Whether a surveyor is measuring the topography of a site or the layout of a building, the general principle is much the same; essentially it is about measuring between points and combining this data to produce a composite drawing. The survey methodology used is to survey each feature by observing each point using the latest computerized theodolites .This is basically done by walking across the site and taking readings by observing every feature required. Each feature type surveyed has a unique feature code that is recorded with the measured data. Attributes such as feature size can also be recorded. Specialist software combines all this data to produce a survey drawing.
In principle, this is carried out by setting-up the instrument over a known reference point (referred to as a "Survey Station", or "Control Station"), and observing each feature with the optical instrument. A network of control stations is established, and these are related to each other by observing between these points. This is referred to as a "traverse". Typically, this will be looped back onto itself, to ensure accuracy. This is referred to as a "closed traverse". Features are then surveyed from these known points. Traditionally this survey process has been a two person operation, where one person held a prism (on a pole/staff) over each feature required to be recorded, and the other person would take a reading to the prism by focusing on it through the optics of the instrument. The height of the instrument on its tripod and the height of the prism on the pole will have been measured in advance and recorded. The instrument records bearing & distance for each surveyed feature. But now as the technology changes so as we. Specialist processing software computes this information and data, and produces a structured computer drawing of the site; which can be viewed on screen in 3D.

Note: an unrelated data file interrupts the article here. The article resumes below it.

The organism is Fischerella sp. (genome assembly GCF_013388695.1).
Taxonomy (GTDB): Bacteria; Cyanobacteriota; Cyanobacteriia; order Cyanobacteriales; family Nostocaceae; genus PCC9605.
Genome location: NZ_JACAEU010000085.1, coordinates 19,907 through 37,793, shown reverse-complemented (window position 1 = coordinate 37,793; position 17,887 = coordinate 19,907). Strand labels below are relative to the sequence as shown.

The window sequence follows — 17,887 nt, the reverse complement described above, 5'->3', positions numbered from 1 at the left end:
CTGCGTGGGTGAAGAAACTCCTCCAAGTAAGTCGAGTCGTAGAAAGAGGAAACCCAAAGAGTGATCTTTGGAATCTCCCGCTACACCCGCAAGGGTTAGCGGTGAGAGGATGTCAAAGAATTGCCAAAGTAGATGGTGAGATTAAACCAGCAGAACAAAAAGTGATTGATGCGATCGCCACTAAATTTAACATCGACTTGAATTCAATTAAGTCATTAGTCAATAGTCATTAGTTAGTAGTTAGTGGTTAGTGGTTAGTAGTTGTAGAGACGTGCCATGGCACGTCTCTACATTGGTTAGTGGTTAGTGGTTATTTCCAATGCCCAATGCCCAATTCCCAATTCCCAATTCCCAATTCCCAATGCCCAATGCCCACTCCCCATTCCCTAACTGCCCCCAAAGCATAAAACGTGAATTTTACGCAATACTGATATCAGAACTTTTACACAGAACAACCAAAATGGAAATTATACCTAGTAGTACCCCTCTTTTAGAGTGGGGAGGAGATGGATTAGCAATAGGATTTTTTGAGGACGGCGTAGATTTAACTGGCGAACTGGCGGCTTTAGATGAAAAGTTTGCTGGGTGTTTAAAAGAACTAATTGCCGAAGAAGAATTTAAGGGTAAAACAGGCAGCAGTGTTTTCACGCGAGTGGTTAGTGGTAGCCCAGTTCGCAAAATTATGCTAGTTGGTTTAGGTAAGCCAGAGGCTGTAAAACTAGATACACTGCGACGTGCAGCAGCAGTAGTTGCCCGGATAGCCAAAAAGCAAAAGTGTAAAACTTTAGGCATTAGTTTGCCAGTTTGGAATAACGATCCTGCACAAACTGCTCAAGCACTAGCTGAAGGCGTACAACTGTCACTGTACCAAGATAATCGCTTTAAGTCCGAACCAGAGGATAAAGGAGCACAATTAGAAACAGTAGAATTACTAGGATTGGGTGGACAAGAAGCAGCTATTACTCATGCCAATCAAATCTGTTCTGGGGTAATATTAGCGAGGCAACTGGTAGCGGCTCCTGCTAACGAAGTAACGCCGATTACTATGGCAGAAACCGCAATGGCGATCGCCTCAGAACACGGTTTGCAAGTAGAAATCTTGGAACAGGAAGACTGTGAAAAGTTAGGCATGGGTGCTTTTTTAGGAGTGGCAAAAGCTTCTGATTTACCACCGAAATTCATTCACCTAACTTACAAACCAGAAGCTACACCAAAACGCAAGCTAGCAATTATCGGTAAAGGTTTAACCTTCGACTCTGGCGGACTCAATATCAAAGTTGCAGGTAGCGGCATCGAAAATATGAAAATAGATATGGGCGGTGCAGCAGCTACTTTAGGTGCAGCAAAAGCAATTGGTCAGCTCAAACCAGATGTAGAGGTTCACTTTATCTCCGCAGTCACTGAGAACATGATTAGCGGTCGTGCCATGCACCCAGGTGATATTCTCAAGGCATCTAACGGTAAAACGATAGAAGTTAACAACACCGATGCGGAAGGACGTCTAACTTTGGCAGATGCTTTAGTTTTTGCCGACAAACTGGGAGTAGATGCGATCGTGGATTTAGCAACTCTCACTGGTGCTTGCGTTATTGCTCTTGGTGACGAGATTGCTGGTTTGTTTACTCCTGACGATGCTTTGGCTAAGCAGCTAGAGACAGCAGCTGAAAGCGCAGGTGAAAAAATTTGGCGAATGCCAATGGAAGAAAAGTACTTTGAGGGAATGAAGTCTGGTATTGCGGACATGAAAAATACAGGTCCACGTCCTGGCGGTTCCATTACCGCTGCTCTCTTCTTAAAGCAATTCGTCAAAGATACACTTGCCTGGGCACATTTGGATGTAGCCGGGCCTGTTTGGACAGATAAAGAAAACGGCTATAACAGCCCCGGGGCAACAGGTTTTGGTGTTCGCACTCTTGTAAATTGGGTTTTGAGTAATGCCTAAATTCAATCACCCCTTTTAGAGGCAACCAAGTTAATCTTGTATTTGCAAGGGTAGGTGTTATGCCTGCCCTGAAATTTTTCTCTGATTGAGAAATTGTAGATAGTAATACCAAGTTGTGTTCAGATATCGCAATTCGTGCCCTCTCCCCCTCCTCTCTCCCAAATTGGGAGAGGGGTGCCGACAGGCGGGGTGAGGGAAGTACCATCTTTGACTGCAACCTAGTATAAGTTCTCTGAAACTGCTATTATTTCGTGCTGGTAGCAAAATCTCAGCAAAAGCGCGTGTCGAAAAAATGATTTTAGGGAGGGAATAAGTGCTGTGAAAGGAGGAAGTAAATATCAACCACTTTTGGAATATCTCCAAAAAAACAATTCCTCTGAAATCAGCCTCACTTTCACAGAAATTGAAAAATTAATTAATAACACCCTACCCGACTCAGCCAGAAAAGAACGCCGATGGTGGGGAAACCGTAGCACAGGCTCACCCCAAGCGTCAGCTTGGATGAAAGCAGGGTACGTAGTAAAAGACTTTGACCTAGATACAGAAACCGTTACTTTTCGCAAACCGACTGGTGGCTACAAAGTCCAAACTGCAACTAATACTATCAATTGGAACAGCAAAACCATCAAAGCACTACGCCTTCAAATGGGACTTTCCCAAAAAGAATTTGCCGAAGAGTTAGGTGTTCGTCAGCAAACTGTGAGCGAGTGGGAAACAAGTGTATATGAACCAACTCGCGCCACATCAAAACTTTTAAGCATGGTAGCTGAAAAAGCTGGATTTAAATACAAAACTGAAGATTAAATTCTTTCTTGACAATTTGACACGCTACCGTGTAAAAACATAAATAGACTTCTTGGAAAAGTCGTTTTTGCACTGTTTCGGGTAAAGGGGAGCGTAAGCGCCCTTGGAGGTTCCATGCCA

True Earth Surveys Pvt. Ltd uses the latest generation of RTK and Scanner Total Stations. As the name implies, these instruments only require one person to operate. The surveyor sets up the instrument over the control station, and then carries out the survey work by walking the site with the survey prism & pole. The instrument tracks the prism automatically, and the data recording and coding carried out by the surveyor is communicated by radio link between the instrument and the data logger which is connected to the prism & pole.
The instruments used by True Earth Surveys Pvt. Ltd also have "non-contact" Electronic Distance Measuring (EDM) technology. These are often referred to as "Direct Reflex" or "DR" instruments, and these utilize an advance pulse measurement technique. This enables a surveyor to survey remote features without the need to gain direct access with the prism & pole. A direct observation is taken by observing the object through the instrument.
This non-contact capability is extremely useful for gaining information in hazardous or inaccessible areas; for example, overhead cables, bridge soffits, ridge & eaves heights & overlooking window positions of buildings adjacent to the survey area, or even the position of nearby railway tracks that can be surveyed without the need to enter dangerous areas.